Why I am producing Allegiance on Broadway.

In addition to the shows that I lead produce each season, I also like to attach myself to a show or two that is being led by one of my peers.  For those of you coming up in the producing game, I recommend you do the same.  Not only do you meet a whole new group of people that you may not have met before, but you diversify your projects for your investors, and most importantly . . . you can learn a different producing style than your own as you watch other lead producers up close and personal.  And like a great producing mentor of mine once said, “If you don’t continue to learn as a Producer, you might as well produce dinner theater.”

This year, I’m honored to have signed on to be one of the Producers of the upcoming Allegiance on Broadway.

And why did I choose this one?

There are all sorts of great people involved, from star Lea Salonga (who I fell in love with from Row L at the Broadway Theatre when I saw her in Miss Saigon in 1991 – keep my affections for her between us, because she doesn’t know) to ultimate Trekkie George Takei, whose true-life experiences have inspired this incredible tale of one of the darkest parts of American history, to Telly Leung, who I knew would be leading a Broadway show someday the moment I heard him sing “All Good Gifts” at an audition for Godspell, to my visionary friend and director of Altar Boyz, Stafford Arimawho I conspired with about our eventual careers on Broadway in the basement of the then Ford Center for the Performing Arts when we were pups on the staff of the original company of Ragtime.

And there is also lead producer Lorenzo Thione, who comes to Broadway from the tech world, and who has done one of the best jobs I’ve ever seen in building a brand of a musical before it got to Broadway.  Lorenzo and the team of Allegiance have proven that there is a ton you can and you must do before a show lands on the shores of the Great White Way in order to make sure you’re not starting from square one.  So many new musicals have to go from zero to sixty in just a few weeks of previews.  But not Allegiance.  Allegiance has 525,178 fans on Facebook.  Yep, that’s right, 525k and they haven’t even started performances.  If that’s not some pre-opening activity, I don’t know what is.

But that wasn’t all that Allegiance did.  On Broadway, because we sell through third-party ticket providers like Telecharge and Ticketmaster, we’re often handcuffed to when we can go on sale (we have to wait for a theater, a contract, dates, etc.).  Allegiance worked around all that and did the first ever Broadway pre-sale and sold a ton of spots . . . proving that there was interest in the show itself.

And they had George Takei speaking at events like TEDxBroadway, they made videos documenting their journey, and more.

They didn’t just wait by the phone for their Broadway call and then start to work.  They’ve been working during their entire decade of development.  And that impressed me.  Because if they did that before the show got to Broadway, it’s gotta mean they are going to work twice as hard now that they are here.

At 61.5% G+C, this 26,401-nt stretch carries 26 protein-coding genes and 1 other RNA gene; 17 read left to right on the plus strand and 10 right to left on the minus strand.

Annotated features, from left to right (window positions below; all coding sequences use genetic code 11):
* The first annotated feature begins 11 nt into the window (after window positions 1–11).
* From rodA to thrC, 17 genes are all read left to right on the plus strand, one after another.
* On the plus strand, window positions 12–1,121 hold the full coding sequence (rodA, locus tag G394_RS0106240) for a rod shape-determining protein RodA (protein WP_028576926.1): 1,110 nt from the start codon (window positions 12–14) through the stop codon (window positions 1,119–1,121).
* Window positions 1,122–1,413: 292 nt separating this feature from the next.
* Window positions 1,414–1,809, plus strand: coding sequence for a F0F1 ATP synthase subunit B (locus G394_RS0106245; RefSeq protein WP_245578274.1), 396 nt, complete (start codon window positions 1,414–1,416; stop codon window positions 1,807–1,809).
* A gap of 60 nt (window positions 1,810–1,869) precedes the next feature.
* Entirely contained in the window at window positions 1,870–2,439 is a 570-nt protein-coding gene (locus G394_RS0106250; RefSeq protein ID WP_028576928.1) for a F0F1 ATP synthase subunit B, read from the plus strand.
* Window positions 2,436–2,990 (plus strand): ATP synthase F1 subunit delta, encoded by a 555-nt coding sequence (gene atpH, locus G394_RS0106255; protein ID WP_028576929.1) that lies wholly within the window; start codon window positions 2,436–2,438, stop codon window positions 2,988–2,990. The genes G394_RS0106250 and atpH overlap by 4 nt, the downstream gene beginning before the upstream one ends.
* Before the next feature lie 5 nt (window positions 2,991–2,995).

And I want to pitch in and lend my support, especially since they are trying so many new and different things, which you all know I love.

Finally, there is the story itself, of a Japanese family at a World War II internment camp, which is a story that has never been told on Broadway before, and one that needs to be told.

And hey, since this is already shaping up to be one of the most diverse seasons on Broadway, this seems like the perfect time.

So I joined up.  And I hope to see you in the audience.

Learn more about the show and get tickets here.


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  • Kathleen Hochberg says:

    I’ll be there!!!

  • A.J. says:

    Ken, thank you producing this show and for bringing diversity to the 2015-2016 season. The King and I is fine, but we need a new project that showcases the talents of Asian artists. As you said this is a great opportunity for theater goers of all ages to learn about one of the many dark points in American history and to see this story portrayed on stage. This story is relevant now more than ever in light of the presidential campaign and the ongoing discussion about immigrants, migrants and it asks us to consider who is an American citizen.

  • My musical play, “Sex After Sixty???” is receiving its fourth production later this month. Is there any way I can use this production as a means to promote this play to other theaters? Ant great ideas????

  • Ascenza says:

    This is an incredible project, and I applaud you for stepping up to help produce it. The story, the team…everything about it shows just how much can be accomplished! Can’t wait to seen it, already have my tickets to TWO performances!

  • Lea Salonga says:

    Cat’s out of the bag now, Ken! And welcome to the Allegiance family!

  • Megan Viglione says:

    I am very excited about this coming to Broadway. I believe when musicals come from such a personal truth they are far more touching. Audiences connect to personal situations, especially with grand historical context.

  • Excited to see this. Not only for the stars but this story has never been told in any medium before. It’s great that Broadway gets to tell the plight of the Americans of Japanese decent during the War.

  • PI TRI says:

    How much did Allegiance cost to produce and did it recoup its investment before closing?

    I heard buzz about a tour on the West Coast, and really hope we all can help keep the story alive for generations to come.

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